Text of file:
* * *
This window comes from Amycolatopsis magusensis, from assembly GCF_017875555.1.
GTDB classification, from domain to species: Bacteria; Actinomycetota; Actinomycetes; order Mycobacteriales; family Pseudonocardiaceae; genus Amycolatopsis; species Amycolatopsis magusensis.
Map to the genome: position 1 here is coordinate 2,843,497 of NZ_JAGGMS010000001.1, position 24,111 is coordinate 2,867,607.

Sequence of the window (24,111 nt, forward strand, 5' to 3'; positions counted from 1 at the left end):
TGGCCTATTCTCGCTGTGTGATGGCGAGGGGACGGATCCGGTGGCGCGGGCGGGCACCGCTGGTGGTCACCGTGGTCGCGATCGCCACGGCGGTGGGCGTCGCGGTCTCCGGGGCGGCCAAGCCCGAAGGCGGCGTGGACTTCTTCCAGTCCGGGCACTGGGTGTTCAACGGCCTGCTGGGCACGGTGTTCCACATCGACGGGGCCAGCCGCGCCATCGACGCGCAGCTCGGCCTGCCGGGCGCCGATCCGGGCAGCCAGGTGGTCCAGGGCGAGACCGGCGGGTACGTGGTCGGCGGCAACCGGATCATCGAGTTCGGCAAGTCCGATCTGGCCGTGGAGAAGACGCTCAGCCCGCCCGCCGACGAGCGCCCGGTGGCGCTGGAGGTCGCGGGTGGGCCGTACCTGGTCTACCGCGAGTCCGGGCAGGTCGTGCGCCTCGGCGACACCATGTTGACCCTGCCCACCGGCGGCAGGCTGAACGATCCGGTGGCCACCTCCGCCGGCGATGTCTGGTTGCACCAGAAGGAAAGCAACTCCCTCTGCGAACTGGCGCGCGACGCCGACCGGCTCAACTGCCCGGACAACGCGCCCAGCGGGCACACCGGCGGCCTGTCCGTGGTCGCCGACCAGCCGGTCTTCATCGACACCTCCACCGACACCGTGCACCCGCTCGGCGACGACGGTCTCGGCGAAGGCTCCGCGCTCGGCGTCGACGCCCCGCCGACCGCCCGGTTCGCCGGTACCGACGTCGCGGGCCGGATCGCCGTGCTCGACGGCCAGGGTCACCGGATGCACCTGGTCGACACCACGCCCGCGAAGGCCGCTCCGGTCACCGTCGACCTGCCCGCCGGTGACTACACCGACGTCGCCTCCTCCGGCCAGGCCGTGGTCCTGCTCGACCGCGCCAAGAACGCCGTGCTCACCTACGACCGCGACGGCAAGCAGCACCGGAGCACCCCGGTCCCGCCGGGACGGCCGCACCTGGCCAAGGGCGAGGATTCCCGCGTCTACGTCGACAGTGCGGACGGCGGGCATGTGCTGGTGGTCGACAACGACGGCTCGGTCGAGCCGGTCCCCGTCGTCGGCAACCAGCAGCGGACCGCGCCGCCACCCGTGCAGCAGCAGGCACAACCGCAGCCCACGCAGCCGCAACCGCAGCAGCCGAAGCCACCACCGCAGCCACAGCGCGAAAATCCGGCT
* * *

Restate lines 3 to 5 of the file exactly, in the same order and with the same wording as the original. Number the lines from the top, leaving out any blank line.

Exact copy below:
Map to the genome: position 1 here is coordinate 2,843,497 of NZ_JAGGMS010000001.1, position 24,111 is coordinate 2,867,607.

Sequence of the window (24,111 nt, forward strand, 5' to 3'; positions counted from 1 at the left end):
TGGCCTATTCTCGCTGTGTGATGGCGAGGGGACGGATCCGGTGGCGCGGGCGGGCACCGCTGGTGGTCACCGTGGTCGCGATCGCCACGGCGGTGGGCGTCGCGGTCTCCGGGGCGGCCAAGCCCGAAGGCGGCGTGGACTTCTTCCAGTCCGGGCACTGGGTGTTCAACGGCCTGCTGGGCACGGTGTTCCACATCGACGGGGCCAGCCGCGCCATCGACGCGCAGCTCGGCCTGCCGGGCGCCGATCCGGGCAGCCAGGTGGTCCAGGGCGAGACCGGCGGGTACGTGGTCGGCGGCAACCGGATCATCGAGTTCGGCAAGTCCGATCTGGCCGTGGAGAAGACGCTCAGCCCGCCCGCCGACGAGCGCCCGGTGGCGCTGGAGGTCGCGGGTGGGCCGTACCTGGTCTACCGCGAGTCCGGGCAGGTCGTGCGCCTCGGCGACACCATGTTGACCCTGCCCACCGGCGGCAGGCTGAACGATCCGGTGGCCACCTCCGCCGGCGATGTCTGGTTGCACCAGAAGGAAAGCAACTCCCTCTGCGAACTGGCGCGCGACGCCGACCGGCTCAACTGCCCGGACAACGCGCCCAGCGGGCACACCGGCGGCCTGTCCGTGGTCGCCGACCAGCCGGTCTTCATCGACACCTCCACCGACACCGTGCACCCGCTCGGCGACGACGGTCTCGGCGAAGGCTCCGCGCTCGGCGTCGACGCCCCGCCGACCGCCCGGTTCGCCGGTACCGACGTCGCGGGCCGGATCGCCGTGCTCGACGGCCAGGGTCACCGGATGCACCTGGTCGACACCACGCCCGCGAAGGCCGCTCCGGTCACCGTCGACCTGCCCGCCGGTGACTACACCGACGTCGCCTCCTCCGGCCAGGCCGTGGTCCTGCTCGACCGCGCCAAGAACGCCGTGCTCACCTACGACCGCGACGGCAAGCAGCACCGGAGCACCCCGGTCCCGCCGGGACGGCCGCACCTGGCCAAGGGCGAGGATTCCCGCGTCTACGTCGACAGTGCGGACGGCGGGCATGTGCTGGTGGTCGACAACGACGGCTCGGTCGAGCCGGTCCCCGTCGTCGGCAACCAGCAGCGGACCGCGCCGCCACCCGTGCAGCAGCAGGCACAACCGCAGCCCACGCAGCCGCAACCGCAGCAGCCGAAGCCACCACCGCAGCCACAGCGCGAAAATCCGGCT